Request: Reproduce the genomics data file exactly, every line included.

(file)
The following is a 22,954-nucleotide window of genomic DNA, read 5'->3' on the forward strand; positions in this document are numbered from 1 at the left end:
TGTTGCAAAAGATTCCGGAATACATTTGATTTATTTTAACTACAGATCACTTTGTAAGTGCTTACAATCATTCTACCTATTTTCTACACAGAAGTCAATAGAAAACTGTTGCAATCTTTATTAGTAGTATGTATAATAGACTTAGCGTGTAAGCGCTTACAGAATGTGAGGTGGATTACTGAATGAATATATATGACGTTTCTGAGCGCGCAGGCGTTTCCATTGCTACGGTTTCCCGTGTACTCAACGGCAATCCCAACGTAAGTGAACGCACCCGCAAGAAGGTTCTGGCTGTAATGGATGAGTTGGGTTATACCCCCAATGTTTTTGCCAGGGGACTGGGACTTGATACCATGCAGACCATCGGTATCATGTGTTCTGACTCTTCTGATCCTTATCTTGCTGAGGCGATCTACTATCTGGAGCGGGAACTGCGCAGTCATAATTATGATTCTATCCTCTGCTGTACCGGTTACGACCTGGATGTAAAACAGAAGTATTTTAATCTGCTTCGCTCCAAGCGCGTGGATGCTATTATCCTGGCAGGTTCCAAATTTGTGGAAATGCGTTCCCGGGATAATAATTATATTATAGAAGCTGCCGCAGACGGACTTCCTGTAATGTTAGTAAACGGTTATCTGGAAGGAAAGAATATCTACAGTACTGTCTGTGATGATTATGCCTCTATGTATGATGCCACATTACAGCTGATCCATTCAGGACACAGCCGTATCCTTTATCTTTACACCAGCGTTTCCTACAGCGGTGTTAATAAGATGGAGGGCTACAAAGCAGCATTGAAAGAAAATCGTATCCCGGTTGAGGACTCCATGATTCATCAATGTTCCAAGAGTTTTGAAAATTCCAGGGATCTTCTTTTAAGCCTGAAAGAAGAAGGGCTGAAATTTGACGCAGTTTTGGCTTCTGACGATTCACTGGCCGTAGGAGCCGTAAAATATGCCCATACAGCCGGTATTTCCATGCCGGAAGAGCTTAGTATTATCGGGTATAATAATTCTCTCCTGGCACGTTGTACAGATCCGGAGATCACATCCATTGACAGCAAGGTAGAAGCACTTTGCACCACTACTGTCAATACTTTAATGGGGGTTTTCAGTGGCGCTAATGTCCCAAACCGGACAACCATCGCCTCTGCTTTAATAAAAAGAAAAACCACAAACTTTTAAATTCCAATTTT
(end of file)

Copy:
The following is a 22,954-nucleotide window of genomic DNA, read 5'->3' on the forward strand; positions in this document are numbered from 1 at the left end:
TGTTGCAAAAGATTCCGGAATACATTTGATTTATTTTAACTACAGATCACTTTGTAAGTGCTTACAATCATTCTACCTATTTTCTACACAGAAGTCAATAGAAAACTGTTGCAATCTTTATTAGTAGTATGTATAATAGACTTAGCGTGTAAGCGCTTACAGAATGTGAGGTGGATTACTGAATGAATATATATGACGTTTCTGAGCGCGCAGGCGTTTCCATTGCTACGGTTTCCCGTGTACTCAACGGCAATCCCAACGTAAGTGAACGCACCCGCAAGAAGGTTCTGGCTGTAATGGATGAGTTGGGTTATACCCCCAATGTTTTTGCCAGGGGACTGGGACTTGATACCATGCAGACCATCGGTATCATGTGTTCTGACTCTTCTGATCCTTATCTTGCTGAGGCGATCTACTATCTGGAGCGGGAACTGCGCAGTCATAATTATGATTCTATCCTCTGCTGTACCGGTTACGACCTGGATGTAAAACAGAAGTATTTTAATCTGCTTCGCTCCAAGCGCGTGGATGCTATTATCCTGGCAGGTTCCAAATTTGTGGAAATGCGTTCCCGGGATAATAATTATATTATAGAAGCTGCCGCAGACGGACTTCCTGTAATGTTAGTAAACGGTTATCTGGAAGGAAAGAATATCTACAGTACTGTCTGTGATGATTATGCCTCTATGTATGATGCCACATTACAGCTGATCCATTCAGGACACAGCCGTATCCTTTATCTTTACACCAGCGTTTCCTACAGCGGTGTTAATAAGATGGAGGGCTACAAAGCAGCATTGAAAGAAAATCGTATCCCGGTTGAGGACTCCATGATTCATCAATGTTCCAAGAGTTTTGAAAATTCCAGGGATCTTCTTTTAAGCCTGAAAGAAGAAGGGCTGAAATTTGACGCAGTTTTGGCTTCTGACGATTCACTGGCCGTAGGAGCCGTAAAATATGCCCATACAGCCGGTATTTCCATGCCGGAAGAGCTTAGTATTATCGGGTATAATAATTCTCTCCTGGCACGTTGTACAGATCCGGAGATCACATCCATTGACAGCAAGGTAGAAGCACTTTGCACCACTACTGTCAATACTTTAATGGGGGTTTTCAGTGGCGCTAATGTCCCAAACCGGACAACCATCGCCTCTGCTTTAATAAAAAGAAAAACCACAAACTTTTAAATTCCAATTTT